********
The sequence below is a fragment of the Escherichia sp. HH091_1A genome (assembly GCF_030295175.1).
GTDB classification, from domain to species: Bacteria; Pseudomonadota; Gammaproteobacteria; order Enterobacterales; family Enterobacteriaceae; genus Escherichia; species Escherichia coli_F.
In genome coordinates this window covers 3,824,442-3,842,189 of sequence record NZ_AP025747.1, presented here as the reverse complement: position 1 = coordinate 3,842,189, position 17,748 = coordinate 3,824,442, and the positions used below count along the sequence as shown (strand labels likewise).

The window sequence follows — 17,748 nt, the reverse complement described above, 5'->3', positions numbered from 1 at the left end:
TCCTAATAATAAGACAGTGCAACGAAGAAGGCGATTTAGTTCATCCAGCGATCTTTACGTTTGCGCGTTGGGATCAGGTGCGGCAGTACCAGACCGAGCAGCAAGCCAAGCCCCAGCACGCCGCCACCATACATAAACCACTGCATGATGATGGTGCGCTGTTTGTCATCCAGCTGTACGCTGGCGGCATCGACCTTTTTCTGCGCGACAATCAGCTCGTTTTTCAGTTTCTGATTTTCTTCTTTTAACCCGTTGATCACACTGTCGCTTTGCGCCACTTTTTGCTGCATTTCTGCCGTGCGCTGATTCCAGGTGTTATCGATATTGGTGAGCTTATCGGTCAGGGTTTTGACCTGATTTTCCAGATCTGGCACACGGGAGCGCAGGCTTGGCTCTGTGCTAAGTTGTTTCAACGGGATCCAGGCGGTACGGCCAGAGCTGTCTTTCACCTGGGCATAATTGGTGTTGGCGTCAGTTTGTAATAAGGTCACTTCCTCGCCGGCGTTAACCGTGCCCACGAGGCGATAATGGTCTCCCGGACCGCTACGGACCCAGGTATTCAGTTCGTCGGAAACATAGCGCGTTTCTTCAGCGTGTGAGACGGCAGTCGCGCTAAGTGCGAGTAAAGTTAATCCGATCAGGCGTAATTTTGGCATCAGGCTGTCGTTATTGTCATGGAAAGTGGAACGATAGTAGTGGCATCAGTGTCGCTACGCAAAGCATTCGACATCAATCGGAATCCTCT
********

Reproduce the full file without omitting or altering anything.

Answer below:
The sequence below is a fragment of the Escherichia sp. HH091_1A genome (assembly GCF_030295175.1).
GTDB classification, from domain to species: Bacteria; Pseudomonadota; Gammaproteobacteria; order Enterobacterales; family Enterobacteriaceae; genus Escherichia; species Escherichia coli_F.
In genome coordinates this window covers 3,824,442-3,842,189 of sequence record NZ_AP025747.1, presented here as the reverse complement: position 1 = coordinate 3,842,189, position 17,748 = coordinate 3,824,442, and the positions used below count along the sequence as shown (strand labels likewise).

The window sequence follows — 17,748 nt, the reverse complement described above, 5'->3', positions numbered from 1 at the left end:
TCCTAATAATAAGACAGTGCAACGAAGAAGGCGATTTAGTTCATCCAGCGATCTTTACGTTTGCGCGTTGGGATCAGGTGCGGCAGTACCAGACCGAGCAGCAAGCCAAGCCCCAGCACGCCGCCACCATACATAAACCACTGCATGATGATGGTGCGCTGTTTGTCATCCAGCTGTACGCTGGCGGCATCGACCTTTTTCTGCGCGACAATCAGCTCGTTTTTCAGTTTCTGATTTTCTTCTTTTAACCCGTTGATCACACTGTCGCTTTGCGCCACTTTTTGCTGCATTTCTGCCGTGCGCTGATTCCAGGTGTTATCGATATTGGTGAGCTTATCGGTCAGGGTTTTGACCTGATTTTCCAGATCTGGCACACGGGAGCGCAGGCTTGGCTCTGTGCTAAGTTGTTTCAACGGGATCCAGGCGGTACGGCCAGAGCTGTCTTTCACCTGGGCATAATTGGTGTTGGCGTCAGTTTGTAATAAGGTCACTTCCTCGCCGGCGTTAACCGTGCCCACGAGGCGATAATGGTCTCCCGGACCGCTACGGACCCAGGTATTCAGTTCGTCGGAAACATAGCGCGTTTCTTCAGCGTGTGAGACGGCAGTCGCGCTAAGTGCGAGTAAAGTTAATCCGATCAGGCGTAATTTTGGCATCAGGCTGTCGTTATTGTCATGGAAAGTGGAACGATAGTAGTGGCATCAGTGTCGCTACGCAAAGCATTCGACATCAATCGGAATCCTCT